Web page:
programs

 

STAR our Critical Philosophy

STAR:    Stance /Posture    Target    Activation    Release

 

Impulse Training (IT) enhances the neural system’s performance and coordination.   We’ve developed a philosophy for maximizing the neural learning experience throughout all Impulse exercise regimes.  Thus, maximizing the transfer of skills learned in the exercise to performance on the field of play.  Applied from the start, this greatly improves progress and subsequent real life performance. The goal of Impulse exercise is to develop beautiful, efficient, powerful motion.

 

Stance: The most important aspect of an IT regime is stance.  Stance is where and how the feet are placed on the ground.   This governs the body’s posture during exercise.  Stance affects the vestibular (balance) mechanisms and, therefore, core stability (am I vertical or leaning toward one side or the other?).  Pay close attention to foot placement, width, and weight distribution on each foot.  IT should be preformed with about 80% body weight on the balls of the feet (the heel will just barely be on the ground with about 20% body weight distribution).   Feet should be parallel with a neutral stance of 11 inches apart or less. If staggered front to back, the parallel alignment of the feet should be less than 11 inches.  Progressing to more challenging exercise will involve a narrower stance such as heel to toe or foot in line. A good stance will naturally load core muscles, stabilizing while challenging balance.

 

Posture:  Posture is the alignment of bones from the floor through the top of the head and governs the efficiency of energy flow. Lost posture is lost energy flow.  Pay particular attention to neck, upper back, and lower back alignment.  In general, extending the head as high above the shoulders as possible will produce excellent posture.  Stand tall.

 

Exercise repetition should be accomplished with excellent form, flow, and beauty of motion in mind.  As the body fatigues, the mind will convince the body that posture is not important and motion will become ugly. Learning to maintain proper head position and posture while fatigued is an important benefit of IT.  Focus on excellent posture from the first repetition to the last in each exercise, especially during fatigue.

 

Target: Select a specific target in line with the force direction of the IT exercise. Target is the ultimate destination of where energy is projected.  Imagine throwing a ball at a bottle.  The bottle is the target.  Targeting sets the body for natural neural learning, redirecting the brain from conscious control of body motion to goal oriented control of stance and posture.  Targeting requires a firm foundation which means stability. Excellent core stability can only be developed with excellent posture.  Excellent posture requires proper stance.  Therefore targeting is secondary to stance.  In functional and efficient motion, muscles work best after a target in space has been acquired.  Moving the body with a target in mind is essential in developing confidence in motion.  Confidence is the key to finding new talent.

 

As exercise progresses, and fatigue sets in, the mind will forget about the target. The result is a loss of stance, posture, balance and ultimately the goal of the exercise.   Without balance there is no functional activation.  Focusing on a target will teach posture and balance during increased levels of fatigue.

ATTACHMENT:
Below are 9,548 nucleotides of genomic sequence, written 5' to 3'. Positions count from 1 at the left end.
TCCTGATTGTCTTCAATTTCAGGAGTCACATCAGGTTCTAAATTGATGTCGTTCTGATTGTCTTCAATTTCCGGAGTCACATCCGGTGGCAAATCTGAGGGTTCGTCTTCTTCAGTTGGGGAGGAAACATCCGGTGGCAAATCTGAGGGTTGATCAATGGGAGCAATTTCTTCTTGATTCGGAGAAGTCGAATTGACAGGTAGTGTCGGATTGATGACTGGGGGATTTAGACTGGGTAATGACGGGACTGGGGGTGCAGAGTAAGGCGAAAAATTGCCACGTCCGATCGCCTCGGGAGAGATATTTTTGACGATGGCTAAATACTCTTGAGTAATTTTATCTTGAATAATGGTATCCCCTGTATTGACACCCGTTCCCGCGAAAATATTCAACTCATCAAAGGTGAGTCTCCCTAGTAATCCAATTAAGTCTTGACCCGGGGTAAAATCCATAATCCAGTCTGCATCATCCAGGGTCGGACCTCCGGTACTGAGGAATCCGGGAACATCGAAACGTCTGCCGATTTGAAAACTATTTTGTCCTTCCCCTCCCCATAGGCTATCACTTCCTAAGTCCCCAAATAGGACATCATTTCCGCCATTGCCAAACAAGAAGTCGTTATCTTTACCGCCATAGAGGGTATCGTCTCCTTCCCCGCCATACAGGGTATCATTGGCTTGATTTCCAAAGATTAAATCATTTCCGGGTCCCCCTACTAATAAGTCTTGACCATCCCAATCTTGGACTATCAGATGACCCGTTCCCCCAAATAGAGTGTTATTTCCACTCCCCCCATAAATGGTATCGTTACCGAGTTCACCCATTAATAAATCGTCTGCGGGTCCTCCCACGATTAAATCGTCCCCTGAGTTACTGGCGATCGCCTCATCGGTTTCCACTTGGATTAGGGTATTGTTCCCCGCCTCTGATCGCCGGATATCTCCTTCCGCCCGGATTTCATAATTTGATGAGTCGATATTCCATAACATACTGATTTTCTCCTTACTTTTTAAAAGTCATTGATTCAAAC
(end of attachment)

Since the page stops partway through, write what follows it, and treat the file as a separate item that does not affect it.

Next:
Activation:  This is the acceleration of muscle contraction. The energy involved is constantly changing.  Understanding energy needs for efficient motion control is critical in any physical activity.  Excessive energy output, too soon, will cause loss of stance and posture, disrupting energy flow.  Too little energy, and there is no motion.   The purpose of IT is to create higher levels of energy throughout the entire regime.  This develops an instinctive knowledge of energy needed to complete the exercise session.  

 

 Judgment of energy reserves is generally incorrect (a natural human phenomenon). Proper activation with IT will develop an understanding of true energy levels.  This new knowledge will help in governing future aggressiveness in muscle activation.  Each repetition should be performed with enough energy to accomplish at least two repetitions per second throughout the entire exercise.  In general, go as fast as possible while maintaining stance and posture.  When fatigue challenges control of posture or targeting slow down just enough to regain control.  Do not sacrifice posture or target for activation.  If necessary exercise slower than the two repetitions per second as posture and target are essential to the experience.  As time progresses, greater power and energy management potential will develop. Ultimately stance, posture, and targeting will become more manageable.  Energy levels can be controlled throughout the exercise.

 

Release:  Release is the transition from muscle acceleration to deceleration, the antithesis of activation.  Energy cannot go from one place to another if it is not released.  An improper release wastes energy, creating a loss of stance, posture, and target.  Activation will be inhibited because balance is destroyed. Release should always be a controlled smooth transition away from activation preparing for the next repetition.

As fatigue sets in, poor release control will manifest itself without warning.   The symptoms are a desire to change stance, posture, and targeting and are important to recognize with IT.  Fatigue of both mind and body creates a desire to prematurely let go of energy and rest.    Developing the maturity to control release while fatigued is crucial in the development of beautiful, powerful, and efficient motion. Seek smooth, controlled flow in the release.   

 

STAR- The foundation of an excellent training and conditioning experience.

If it looks beautiful, then it is.  If it looks ugly, it is not Impulse.